By Xiaolan Fu, University of Oxford, Rasmus Lema, University of Aalborg and Roberta Rabellotti, University of Pavia
There is increasing recognition that policies aimed at meeting environmental targets may open new economic development paths, especially for emerging economies, given the green transformation and related techno-economic paradigm changes across institutional, market and technological domains. Looking at China, a recent article highlights the importance of institutional transformation to create “green windows of opportunity” (GWOs) for economic structural change associated with the green economy. Green windows of opportunity represent a set of favourable, temporary conditions for “latecomers” to catch-up in the long run in sectors central to the green economy.
To investigate GWOs there needs to be a new framework for two main reasons. First, it is essential to deviate from the environmentally unfriendly development pathways undertaken in the past by advanced economies of North America and Western Europe. Emerging economies should ‘develop differently’ from the outset rather than catch-up along established pathways. Second, the green transformation, as a significant driver of current capitalist development, has features that sets it apart from earlier transformations. It is the first industrial and technological revolution with a deadline and it is steered explicitly by public policy, driven not just by economic motivations, but also by social value.
Green windows of opportunity
This new analytical framework is summarised in Figure 1, with green windows of opportunity at its core, driven by institution and policy changes rather than technological or market change. Empirical evidence on biomass, hydro, solar photovoltaic, concentrated solar power and wind shows that institutional changes are the central drivers of green windows of opportunity. Examples from China include both cross-cutting changes such as the implementation of the 2006 Renewable Energy Law and sector-focused missions such as the Golden Sun Demonstration Program in the solar photovoltaic sector and the Rind the Wind Program. While the drivers of the emergence of these green windows are essentially institutional and policy-driven in nature, they influence and interact with technological and market transformations.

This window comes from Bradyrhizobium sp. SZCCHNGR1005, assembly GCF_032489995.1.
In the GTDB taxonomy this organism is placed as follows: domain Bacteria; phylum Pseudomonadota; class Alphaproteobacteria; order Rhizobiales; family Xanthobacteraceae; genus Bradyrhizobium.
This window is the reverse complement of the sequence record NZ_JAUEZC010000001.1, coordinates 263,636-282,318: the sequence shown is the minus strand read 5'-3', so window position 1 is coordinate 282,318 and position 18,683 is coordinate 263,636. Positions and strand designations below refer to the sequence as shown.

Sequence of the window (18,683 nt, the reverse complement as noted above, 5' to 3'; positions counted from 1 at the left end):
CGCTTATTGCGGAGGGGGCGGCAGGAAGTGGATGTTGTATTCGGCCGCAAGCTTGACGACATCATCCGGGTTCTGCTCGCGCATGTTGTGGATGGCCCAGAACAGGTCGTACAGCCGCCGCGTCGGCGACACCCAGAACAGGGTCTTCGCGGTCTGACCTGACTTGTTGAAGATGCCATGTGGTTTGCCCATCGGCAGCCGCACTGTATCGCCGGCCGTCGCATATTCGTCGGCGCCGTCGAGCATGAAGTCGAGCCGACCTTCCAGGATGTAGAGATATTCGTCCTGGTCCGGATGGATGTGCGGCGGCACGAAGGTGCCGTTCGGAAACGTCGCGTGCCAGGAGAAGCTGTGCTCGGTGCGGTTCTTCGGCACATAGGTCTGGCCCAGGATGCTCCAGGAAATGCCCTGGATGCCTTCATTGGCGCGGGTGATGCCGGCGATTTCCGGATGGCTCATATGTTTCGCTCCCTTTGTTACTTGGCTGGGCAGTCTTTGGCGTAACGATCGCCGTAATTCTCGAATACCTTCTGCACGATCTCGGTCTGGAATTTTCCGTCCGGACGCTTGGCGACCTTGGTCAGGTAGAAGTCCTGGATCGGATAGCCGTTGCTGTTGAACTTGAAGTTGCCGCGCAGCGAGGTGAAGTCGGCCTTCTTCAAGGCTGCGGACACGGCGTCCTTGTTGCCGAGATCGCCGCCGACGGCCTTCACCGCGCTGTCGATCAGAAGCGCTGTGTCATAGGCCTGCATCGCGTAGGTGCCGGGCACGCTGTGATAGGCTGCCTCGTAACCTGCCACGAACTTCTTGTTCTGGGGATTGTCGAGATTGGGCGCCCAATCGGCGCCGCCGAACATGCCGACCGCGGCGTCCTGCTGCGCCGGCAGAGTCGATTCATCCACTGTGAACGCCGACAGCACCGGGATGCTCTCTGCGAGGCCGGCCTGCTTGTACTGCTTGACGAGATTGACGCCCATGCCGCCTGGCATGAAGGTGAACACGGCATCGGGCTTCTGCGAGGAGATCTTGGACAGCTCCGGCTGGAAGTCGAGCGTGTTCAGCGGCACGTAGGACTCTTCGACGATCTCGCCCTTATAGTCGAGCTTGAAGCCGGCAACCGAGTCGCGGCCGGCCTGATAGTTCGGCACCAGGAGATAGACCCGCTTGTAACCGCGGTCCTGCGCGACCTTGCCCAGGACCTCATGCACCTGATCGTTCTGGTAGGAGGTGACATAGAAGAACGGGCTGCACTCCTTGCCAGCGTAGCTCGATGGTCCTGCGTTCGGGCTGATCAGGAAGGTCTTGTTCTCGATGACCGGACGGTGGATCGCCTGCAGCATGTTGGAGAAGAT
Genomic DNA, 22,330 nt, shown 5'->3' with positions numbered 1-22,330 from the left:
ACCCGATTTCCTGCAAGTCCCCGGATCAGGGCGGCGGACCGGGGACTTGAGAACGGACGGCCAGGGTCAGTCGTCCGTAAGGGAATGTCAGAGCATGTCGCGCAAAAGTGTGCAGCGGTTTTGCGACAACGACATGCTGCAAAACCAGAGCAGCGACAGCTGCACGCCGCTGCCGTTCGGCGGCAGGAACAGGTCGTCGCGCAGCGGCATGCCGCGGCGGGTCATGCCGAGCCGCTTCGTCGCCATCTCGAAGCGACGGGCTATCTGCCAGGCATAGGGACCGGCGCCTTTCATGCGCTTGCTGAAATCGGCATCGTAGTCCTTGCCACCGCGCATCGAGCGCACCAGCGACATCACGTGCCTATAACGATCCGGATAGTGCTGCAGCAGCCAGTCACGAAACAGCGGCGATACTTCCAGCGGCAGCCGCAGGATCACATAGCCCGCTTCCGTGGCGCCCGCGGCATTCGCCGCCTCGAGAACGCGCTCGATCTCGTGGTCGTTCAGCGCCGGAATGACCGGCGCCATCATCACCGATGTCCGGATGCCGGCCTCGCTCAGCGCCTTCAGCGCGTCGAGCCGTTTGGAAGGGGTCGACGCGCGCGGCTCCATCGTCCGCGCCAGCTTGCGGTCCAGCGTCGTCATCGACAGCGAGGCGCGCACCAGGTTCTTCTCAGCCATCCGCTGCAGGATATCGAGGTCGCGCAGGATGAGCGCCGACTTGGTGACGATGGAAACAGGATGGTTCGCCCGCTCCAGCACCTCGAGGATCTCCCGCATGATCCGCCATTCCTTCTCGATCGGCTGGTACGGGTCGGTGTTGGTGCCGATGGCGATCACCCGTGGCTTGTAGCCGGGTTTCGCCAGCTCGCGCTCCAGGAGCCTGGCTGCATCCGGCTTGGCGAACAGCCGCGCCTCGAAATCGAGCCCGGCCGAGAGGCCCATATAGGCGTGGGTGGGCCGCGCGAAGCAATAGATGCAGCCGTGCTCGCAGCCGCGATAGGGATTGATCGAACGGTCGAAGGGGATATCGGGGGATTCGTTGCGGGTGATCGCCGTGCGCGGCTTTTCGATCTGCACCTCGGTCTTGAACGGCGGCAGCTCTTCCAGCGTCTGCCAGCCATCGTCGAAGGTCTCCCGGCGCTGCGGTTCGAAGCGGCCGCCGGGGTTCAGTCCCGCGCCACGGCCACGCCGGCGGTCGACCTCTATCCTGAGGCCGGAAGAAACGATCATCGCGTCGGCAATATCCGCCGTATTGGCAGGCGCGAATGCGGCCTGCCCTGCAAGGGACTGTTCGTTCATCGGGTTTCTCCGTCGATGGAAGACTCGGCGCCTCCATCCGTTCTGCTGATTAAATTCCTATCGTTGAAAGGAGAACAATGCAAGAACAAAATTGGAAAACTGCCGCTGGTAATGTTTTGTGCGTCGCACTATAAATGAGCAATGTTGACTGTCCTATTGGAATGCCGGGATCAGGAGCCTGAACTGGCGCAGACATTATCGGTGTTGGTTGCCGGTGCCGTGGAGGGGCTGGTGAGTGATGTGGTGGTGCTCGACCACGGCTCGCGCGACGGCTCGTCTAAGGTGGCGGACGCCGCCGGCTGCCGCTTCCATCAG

Figure 1: The analytical framework: green windows of opportunity and catch-up trajectories.
Firms and other actors
The transformation of green windows of opportunity into upgrading and international competitiveness is neither a given nor automatic, and there is significant variability in catch-up trajectories at the sectoral level. The extent and nature of firms’, and other public and private actors’ actions in the sectoral system determine whether and how potential opportunities are translated into reality. Furthermore, technological maturity and tradability of green technologies also significantly affect sectoral trajectories. Catching-up is easier in technologically mature sectors that have tradable knowledge and standardised products. At firm level, the initial response is to acquire the basic production capabilities available globally to exploit the opportunity. In mature sectors, it is relatively easy to acquire world-class technologies. Moreover, market success depends on capital investments and organisational capabilities.